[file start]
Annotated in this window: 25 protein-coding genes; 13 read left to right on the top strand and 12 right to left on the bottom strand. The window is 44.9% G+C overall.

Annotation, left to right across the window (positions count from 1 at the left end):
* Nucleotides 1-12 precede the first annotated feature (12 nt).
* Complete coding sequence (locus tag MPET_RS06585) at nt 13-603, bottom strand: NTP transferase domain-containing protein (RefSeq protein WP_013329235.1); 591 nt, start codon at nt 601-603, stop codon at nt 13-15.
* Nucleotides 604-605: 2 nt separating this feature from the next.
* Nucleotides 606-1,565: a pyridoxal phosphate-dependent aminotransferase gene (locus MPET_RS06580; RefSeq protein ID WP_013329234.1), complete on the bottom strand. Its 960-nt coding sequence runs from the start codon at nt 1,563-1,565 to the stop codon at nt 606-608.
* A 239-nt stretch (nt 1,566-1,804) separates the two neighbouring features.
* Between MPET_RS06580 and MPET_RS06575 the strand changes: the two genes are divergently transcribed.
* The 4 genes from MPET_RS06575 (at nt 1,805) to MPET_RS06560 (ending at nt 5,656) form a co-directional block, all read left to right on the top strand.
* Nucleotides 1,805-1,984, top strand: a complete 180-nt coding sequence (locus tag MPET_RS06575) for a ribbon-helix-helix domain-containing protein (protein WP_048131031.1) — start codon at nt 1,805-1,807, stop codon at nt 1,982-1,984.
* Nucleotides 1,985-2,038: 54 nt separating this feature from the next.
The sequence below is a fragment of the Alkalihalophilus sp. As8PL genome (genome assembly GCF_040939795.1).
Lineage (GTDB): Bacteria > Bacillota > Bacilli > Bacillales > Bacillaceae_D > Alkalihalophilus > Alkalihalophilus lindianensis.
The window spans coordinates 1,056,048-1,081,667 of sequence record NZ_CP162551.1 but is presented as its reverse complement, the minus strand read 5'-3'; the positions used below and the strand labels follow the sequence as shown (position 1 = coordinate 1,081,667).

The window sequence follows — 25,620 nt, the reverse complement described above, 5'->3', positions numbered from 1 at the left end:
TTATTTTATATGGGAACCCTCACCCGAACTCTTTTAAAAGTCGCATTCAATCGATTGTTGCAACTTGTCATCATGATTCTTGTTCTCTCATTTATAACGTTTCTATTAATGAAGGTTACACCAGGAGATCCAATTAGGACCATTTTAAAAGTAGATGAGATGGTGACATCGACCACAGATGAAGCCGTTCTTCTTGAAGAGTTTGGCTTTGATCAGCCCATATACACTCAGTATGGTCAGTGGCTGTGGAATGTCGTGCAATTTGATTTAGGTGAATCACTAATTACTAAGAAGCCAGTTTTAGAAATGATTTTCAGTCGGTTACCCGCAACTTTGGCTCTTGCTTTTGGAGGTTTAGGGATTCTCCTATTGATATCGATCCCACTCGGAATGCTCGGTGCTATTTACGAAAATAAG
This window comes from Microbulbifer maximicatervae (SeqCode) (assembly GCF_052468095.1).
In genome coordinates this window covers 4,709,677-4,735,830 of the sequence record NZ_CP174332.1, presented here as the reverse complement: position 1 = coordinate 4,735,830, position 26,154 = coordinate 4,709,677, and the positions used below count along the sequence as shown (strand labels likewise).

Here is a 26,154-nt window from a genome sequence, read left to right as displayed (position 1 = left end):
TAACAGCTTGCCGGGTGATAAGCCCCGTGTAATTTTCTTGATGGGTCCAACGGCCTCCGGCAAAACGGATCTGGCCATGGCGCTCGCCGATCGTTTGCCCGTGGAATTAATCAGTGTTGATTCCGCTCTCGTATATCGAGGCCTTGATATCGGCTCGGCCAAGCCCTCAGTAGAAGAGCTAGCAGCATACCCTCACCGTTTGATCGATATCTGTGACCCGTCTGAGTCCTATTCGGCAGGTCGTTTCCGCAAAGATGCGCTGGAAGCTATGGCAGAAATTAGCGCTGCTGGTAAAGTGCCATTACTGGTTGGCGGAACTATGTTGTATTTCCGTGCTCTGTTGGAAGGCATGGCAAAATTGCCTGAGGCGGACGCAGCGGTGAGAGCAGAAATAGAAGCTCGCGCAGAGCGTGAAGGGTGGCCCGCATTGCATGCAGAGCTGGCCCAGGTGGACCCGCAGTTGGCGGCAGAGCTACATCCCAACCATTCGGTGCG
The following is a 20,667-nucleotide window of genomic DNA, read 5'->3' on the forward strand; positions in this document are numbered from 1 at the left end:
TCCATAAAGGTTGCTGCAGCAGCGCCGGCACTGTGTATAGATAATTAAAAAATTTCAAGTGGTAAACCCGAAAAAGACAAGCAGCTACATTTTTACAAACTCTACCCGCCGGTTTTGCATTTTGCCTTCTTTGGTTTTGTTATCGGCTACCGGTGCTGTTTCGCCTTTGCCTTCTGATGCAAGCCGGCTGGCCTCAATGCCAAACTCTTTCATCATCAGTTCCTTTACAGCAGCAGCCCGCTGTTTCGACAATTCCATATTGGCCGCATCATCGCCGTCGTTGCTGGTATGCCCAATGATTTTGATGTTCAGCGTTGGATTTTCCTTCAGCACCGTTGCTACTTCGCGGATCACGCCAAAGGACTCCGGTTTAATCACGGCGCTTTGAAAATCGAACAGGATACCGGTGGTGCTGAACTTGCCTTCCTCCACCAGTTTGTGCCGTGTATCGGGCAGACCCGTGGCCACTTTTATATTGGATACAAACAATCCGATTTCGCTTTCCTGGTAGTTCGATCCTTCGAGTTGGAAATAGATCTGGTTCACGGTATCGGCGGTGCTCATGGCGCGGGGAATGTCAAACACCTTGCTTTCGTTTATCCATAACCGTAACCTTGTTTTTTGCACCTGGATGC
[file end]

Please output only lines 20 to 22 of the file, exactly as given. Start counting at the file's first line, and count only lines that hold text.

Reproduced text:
TAACAGCTTGCCGGGTGATAAGCCCCGTGTAATTTTCTTGATGGGTCCAACGGCCTCCGGCAAAACGGATCTGGCCATGGCGCTCGCCGATCGTTTGCCCGTGGAATTAATCAGTGTTGATTCCGCTCTCGTATATCGAGGCCTTGATATCGGCTCGGCCAAGCCCTCAGTAGAAGAGCTAGCAGCATACCCTCACCGTTTGATCGATATCTGTGACCCGTCTGAGTCCTATTCGGCAGGTCGTTTCCGCAAAGATGCGCTGGAAGCTATGGCAGAAATTAGCGCTGCTGGTAAAGTGCCATTACTGGTTGGCGGAACTATGTTGTATTTCCGTGCTCTGTTGGAAGGCATGGCAAAATTGCCTGAGGCGGACGCAGCGGTGAGAGCAGAAATAGAAGCTCGCGCAGAGCGTGAAGGGTGGCCCGCATTGCATGCAGAGCTGGCCCAGGTGGACCCGCAGTTGGCGGCAGAGCTACATCCCAACCATTCGGTGCG
The following is a 20,667-nucleotide window of genomic DNA, read 5'->3' on the forward strand; positions in this document are numbered from 1 at the left end:
TCCATAAAGGTTGCTGCAGCAGCGCCGGCACTGTGTATAGATAATTAAAAAATTTCAAGTGGTAAACCCGAAAAAGACAAGCAGCTACATTTTTACAAACTCTACCCGCCGGTTTTGCATTTTGCCTTCTTTGGTTTTGTTATCGGCTACCGGTGCTGTTTCGCCTTTGCCTTCTGATGCAAGCCGGCTGGCCTCAATGCCAAACTCTTTCATCATCAGTTCCTTTACAGCAGCAGCCCGCTGTTTCGACAATTCCATATTGGCCGCATCATCGCCGTCGTTGCTGGTATGCCCAATGATTTTGATGTTCAGCGTTGGATTTTCCTTCAGCACCGTTGCTACTTCGCGGATCACGCCAAAGGACTCCGGTTTAATCACGGCGCTTTGAAAATCGAACAGGATACCGGTGGTGCTGAACTTGCCTTCCTCCACCAGTTTGTGCCGTGTATCGGGCAGACCCGTGGCCACTTTTATATTGGATACAAACAATCCGATTTCGCTTTCCTGGTAGTTCGATCCTTCGAGTTGGAAATAGATCTGGTTCACGGTATCGGCGGTGCTCATGGCGCGGGGAATGTCAAACACCTTGCTTTCGTTTATCCATAACCGTAACCTTGTTTTTTGCACCTGGATGC